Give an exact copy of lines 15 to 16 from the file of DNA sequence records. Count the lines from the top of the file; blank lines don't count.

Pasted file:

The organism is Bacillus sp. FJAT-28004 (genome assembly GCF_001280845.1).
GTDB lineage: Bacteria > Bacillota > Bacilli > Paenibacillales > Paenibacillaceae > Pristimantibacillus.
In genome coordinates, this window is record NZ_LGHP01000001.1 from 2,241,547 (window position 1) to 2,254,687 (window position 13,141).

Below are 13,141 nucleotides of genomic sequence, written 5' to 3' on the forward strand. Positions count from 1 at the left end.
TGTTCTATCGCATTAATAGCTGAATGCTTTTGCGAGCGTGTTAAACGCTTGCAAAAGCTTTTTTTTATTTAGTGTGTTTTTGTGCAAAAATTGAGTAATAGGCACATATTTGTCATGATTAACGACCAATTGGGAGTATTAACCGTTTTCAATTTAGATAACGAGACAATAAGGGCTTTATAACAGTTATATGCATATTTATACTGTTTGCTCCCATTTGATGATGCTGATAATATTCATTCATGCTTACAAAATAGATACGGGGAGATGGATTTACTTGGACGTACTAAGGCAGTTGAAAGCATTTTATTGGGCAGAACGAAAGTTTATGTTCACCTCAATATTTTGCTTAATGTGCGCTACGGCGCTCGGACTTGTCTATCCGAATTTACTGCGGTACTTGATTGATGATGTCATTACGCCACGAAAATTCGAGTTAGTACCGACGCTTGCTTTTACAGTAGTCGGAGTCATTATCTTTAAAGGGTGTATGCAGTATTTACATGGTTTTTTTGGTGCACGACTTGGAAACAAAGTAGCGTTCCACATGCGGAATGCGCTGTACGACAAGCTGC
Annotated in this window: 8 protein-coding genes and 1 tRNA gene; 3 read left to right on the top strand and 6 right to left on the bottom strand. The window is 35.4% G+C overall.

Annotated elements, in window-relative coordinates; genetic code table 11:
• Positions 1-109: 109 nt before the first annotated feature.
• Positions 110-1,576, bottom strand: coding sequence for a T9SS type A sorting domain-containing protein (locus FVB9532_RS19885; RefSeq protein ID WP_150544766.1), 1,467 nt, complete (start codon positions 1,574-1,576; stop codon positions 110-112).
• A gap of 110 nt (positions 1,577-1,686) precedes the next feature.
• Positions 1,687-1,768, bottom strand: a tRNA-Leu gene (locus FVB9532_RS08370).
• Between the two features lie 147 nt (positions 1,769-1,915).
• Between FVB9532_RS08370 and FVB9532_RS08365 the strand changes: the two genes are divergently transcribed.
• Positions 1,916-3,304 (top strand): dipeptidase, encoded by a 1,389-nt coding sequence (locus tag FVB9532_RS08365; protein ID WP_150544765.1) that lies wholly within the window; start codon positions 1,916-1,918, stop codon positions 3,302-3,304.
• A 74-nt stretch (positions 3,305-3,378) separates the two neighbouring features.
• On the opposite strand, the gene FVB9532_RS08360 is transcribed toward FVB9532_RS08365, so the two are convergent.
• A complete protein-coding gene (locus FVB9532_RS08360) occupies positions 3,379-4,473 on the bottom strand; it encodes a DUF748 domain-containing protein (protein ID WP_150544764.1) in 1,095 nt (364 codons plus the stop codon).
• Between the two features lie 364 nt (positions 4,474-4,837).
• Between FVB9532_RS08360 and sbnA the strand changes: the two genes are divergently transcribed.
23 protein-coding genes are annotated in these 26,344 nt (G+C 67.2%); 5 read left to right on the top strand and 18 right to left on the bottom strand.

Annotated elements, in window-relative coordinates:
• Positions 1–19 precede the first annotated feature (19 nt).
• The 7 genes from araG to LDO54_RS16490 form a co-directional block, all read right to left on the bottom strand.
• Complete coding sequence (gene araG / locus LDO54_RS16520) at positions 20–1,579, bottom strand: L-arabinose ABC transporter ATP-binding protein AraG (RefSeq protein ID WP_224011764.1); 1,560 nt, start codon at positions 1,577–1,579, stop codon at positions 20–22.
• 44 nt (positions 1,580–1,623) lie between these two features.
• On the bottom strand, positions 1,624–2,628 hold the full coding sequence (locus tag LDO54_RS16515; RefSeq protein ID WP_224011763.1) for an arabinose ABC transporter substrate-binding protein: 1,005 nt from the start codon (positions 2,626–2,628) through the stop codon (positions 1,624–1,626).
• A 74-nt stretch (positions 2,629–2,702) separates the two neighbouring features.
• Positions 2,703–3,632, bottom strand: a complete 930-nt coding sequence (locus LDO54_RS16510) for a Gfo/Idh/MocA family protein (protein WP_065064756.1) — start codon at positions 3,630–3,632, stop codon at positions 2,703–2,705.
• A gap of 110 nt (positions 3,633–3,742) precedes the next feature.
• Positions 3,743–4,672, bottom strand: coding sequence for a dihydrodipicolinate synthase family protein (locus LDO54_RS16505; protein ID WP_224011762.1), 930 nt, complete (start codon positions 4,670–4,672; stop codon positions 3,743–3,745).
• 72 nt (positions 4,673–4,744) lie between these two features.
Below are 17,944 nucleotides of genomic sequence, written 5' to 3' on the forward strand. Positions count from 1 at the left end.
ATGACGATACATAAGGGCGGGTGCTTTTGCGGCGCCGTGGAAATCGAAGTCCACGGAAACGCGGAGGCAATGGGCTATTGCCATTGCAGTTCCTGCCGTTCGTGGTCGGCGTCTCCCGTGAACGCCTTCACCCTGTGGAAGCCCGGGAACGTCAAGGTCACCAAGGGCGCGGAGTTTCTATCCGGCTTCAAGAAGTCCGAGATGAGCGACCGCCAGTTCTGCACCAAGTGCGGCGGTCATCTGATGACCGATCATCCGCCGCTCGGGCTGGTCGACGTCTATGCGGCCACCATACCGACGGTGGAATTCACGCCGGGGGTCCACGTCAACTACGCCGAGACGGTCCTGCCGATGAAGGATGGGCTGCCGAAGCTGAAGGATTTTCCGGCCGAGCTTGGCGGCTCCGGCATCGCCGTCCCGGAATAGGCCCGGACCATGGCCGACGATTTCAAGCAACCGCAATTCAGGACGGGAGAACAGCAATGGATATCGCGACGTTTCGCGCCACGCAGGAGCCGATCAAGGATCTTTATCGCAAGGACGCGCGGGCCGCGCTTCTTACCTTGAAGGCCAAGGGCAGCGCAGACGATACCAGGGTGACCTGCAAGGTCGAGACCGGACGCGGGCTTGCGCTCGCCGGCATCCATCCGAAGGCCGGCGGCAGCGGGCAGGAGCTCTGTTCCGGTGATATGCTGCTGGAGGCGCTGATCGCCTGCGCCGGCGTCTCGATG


• A 74-nt stretch (positions 3,305-3,378) separates the two neighbouring features.
• On the opposite strand, the gene FVB9532_RS08360 is transcribed toward FVB9532_RS08365, so the two are convergent.